Always Respond Quickly to Airbag Recall Notices
When you fail to keep fully functional airbags in your vehicle, you greatly increase your chances of having your head or entire body shoot through a broken windshield. Furthermore, drivers without airbags are also more likely to suffer broken bones, whiplash injuries, dangerous cuts and bruises, and head trauma.
Always be sure when buying a new vehicle to request side airbags since paying a little extra for these can increase your chances of surviving your next accident.
Here’s a bit more information about the usefulness of airbags, why we must all quickly respond to airbag (and other vehicle) recall notices, and why you must inquire about all airbags provided in any car you currently own — or plan to buy.
What Statistics Tell Us About the Different Types of Airbags
The Insurance Institute for Highway Safety says that frontal airbags can significantly decrease driver deaths in frontal collisions by 29 percent and fatalities of front-seat passengers (at least 13 years old) by about 32 percent. Likewise, side airbags specifically designed to protect the head can lower a driver’s chance of dying (in a driver’s side accident) by 37 percent – and an SUV driver’s chance of being killed by 52 percent.
In addition, when you add rear-window curtain airbags, you also provide further safety for all back seat passengers during an accident. Front-center airbags can also lower your chances of hitting other passengers during a crash — and inflatable safety belts can better protect everyone during certain types of collisions.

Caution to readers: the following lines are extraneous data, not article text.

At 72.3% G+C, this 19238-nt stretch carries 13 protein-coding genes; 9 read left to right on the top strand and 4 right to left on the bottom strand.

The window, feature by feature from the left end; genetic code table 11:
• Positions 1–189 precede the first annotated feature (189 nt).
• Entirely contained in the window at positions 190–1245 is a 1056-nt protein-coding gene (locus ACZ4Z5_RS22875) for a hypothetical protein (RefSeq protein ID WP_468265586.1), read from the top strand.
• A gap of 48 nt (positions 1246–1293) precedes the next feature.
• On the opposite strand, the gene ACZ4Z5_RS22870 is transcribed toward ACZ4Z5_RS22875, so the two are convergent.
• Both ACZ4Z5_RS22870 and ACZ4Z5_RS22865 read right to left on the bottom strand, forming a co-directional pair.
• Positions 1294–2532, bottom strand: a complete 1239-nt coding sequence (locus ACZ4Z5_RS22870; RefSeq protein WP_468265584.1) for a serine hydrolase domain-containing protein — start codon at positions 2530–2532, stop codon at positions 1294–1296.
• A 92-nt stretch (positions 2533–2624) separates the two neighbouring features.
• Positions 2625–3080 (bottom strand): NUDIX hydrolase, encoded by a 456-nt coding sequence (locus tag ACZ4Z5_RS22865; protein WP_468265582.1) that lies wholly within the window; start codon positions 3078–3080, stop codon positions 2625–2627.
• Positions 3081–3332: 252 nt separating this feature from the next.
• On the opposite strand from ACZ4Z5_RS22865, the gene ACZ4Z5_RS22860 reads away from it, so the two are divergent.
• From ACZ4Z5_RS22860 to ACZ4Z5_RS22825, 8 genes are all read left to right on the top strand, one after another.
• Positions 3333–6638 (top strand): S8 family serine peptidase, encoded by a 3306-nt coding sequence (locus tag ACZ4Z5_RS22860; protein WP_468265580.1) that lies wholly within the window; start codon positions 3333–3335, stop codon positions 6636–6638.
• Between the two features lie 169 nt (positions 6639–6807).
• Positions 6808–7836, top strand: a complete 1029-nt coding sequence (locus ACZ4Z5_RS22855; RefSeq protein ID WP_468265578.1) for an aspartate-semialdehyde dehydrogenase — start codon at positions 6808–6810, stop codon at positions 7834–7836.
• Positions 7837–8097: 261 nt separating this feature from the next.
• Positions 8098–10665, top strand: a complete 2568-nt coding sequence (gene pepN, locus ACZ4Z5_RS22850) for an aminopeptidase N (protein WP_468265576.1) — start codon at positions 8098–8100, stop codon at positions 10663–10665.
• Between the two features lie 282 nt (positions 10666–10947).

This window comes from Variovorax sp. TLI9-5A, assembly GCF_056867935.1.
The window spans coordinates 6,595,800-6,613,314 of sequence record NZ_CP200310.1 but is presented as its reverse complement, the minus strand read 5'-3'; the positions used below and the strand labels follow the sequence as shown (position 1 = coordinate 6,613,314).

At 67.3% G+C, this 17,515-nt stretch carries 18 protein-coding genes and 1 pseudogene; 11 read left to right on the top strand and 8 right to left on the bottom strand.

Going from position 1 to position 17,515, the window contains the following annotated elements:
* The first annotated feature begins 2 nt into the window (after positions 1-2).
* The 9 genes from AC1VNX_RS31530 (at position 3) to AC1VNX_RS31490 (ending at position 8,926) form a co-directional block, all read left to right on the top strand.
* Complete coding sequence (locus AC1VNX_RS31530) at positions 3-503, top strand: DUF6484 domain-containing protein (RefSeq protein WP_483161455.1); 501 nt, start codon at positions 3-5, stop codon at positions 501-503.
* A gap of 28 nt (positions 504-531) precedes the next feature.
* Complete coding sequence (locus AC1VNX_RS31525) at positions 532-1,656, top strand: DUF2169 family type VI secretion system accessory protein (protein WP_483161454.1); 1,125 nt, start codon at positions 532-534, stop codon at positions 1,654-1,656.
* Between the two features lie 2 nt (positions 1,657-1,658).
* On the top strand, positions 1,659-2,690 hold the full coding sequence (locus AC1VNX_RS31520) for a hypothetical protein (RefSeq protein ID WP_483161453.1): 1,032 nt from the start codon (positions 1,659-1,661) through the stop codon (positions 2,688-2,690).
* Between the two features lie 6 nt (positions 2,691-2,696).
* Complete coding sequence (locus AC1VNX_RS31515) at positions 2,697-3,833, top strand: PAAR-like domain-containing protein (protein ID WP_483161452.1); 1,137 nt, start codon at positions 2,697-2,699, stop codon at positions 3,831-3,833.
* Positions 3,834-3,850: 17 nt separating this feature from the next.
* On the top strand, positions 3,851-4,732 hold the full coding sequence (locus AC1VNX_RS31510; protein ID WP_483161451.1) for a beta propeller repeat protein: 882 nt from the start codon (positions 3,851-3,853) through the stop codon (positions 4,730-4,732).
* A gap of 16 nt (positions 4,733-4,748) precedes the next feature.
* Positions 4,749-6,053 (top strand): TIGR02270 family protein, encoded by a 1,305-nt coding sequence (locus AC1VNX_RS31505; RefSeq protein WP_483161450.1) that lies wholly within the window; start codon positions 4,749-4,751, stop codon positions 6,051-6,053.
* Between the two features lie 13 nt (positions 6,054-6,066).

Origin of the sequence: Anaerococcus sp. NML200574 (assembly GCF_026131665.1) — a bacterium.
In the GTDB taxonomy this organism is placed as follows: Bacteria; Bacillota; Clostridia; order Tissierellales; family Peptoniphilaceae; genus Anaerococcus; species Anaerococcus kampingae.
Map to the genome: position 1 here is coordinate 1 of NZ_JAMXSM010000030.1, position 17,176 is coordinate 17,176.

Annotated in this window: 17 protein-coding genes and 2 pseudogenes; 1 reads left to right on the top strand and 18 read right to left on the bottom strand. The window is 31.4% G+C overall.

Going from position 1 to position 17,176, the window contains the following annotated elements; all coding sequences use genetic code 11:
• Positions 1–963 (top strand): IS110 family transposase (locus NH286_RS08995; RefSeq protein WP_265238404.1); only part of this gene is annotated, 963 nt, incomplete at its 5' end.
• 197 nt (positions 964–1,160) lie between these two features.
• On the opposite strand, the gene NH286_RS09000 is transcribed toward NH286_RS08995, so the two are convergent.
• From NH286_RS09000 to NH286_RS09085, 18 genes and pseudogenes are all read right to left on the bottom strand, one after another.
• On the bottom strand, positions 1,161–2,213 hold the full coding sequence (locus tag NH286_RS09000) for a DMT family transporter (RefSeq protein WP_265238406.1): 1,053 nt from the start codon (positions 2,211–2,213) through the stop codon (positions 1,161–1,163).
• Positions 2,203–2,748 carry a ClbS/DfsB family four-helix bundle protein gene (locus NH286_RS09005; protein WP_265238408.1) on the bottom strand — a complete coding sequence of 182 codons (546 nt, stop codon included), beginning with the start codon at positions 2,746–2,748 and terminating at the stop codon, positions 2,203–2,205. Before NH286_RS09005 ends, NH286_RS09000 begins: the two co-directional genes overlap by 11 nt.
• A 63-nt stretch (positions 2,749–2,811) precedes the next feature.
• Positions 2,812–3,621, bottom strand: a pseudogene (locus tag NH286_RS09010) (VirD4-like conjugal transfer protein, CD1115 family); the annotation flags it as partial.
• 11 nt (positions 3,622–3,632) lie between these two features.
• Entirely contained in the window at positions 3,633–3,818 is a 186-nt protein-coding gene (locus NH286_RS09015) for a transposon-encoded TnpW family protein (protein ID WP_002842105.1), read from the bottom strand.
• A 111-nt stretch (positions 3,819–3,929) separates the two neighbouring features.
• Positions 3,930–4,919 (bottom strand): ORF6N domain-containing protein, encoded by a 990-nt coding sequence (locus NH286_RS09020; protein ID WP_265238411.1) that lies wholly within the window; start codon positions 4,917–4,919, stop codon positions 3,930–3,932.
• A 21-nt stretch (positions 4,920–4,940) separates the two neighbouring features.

Is Your Vehicle Safe – Or Do You Need to Respond to a Current Recall?
According to a June 2016 article written by consumer reporter Amy Davis, over 1.1 million Houston cars are currently under one vehicle recall or another. This means we must each periodically check to see if our vehicles (or any of their parts) are currently being recalled. You can easily save your own life and that of your passengers if you’ll conduct this type of check every month or two. Of course, you should also immediately read all mail that comes to you from your car manufacturer, seller or dealer since a recall notice may be included.
If you don’t own a computer, ask your local librarian to help you make this type of quick Internet search. To run this inquiry, you’ll need to know your vehicle’s VIN (vehicle identification number), make, model and year. Your car mechanic can show you where your VIN is typically displayed on your front windshield.
Protect Yourself When Purchasing a Used Car
Always insist on being provided with the Carfax information for any vehicle’s past collisions. This report can tell you about most previous accidents that might make your purchase unwise. Also, keep in mind that simply purchasing new, fully authorized airbags can prove very expensive – even as high as several thousand dollars. However, no one should ever take the chance of first learning that their airbags (or other car parts) are defective until a serious accident unfolds.
Finally, keep up with the news and learn all you can about each new airbag recall since it may easily affect another driver in your family if it doesn’t affect you. Should you own a smartphone, consider downloading the newest My Carfax app so you can more easily stay current with this information. You can also visit the federal government’s VIN recall look-up page by visiting the Safercar website.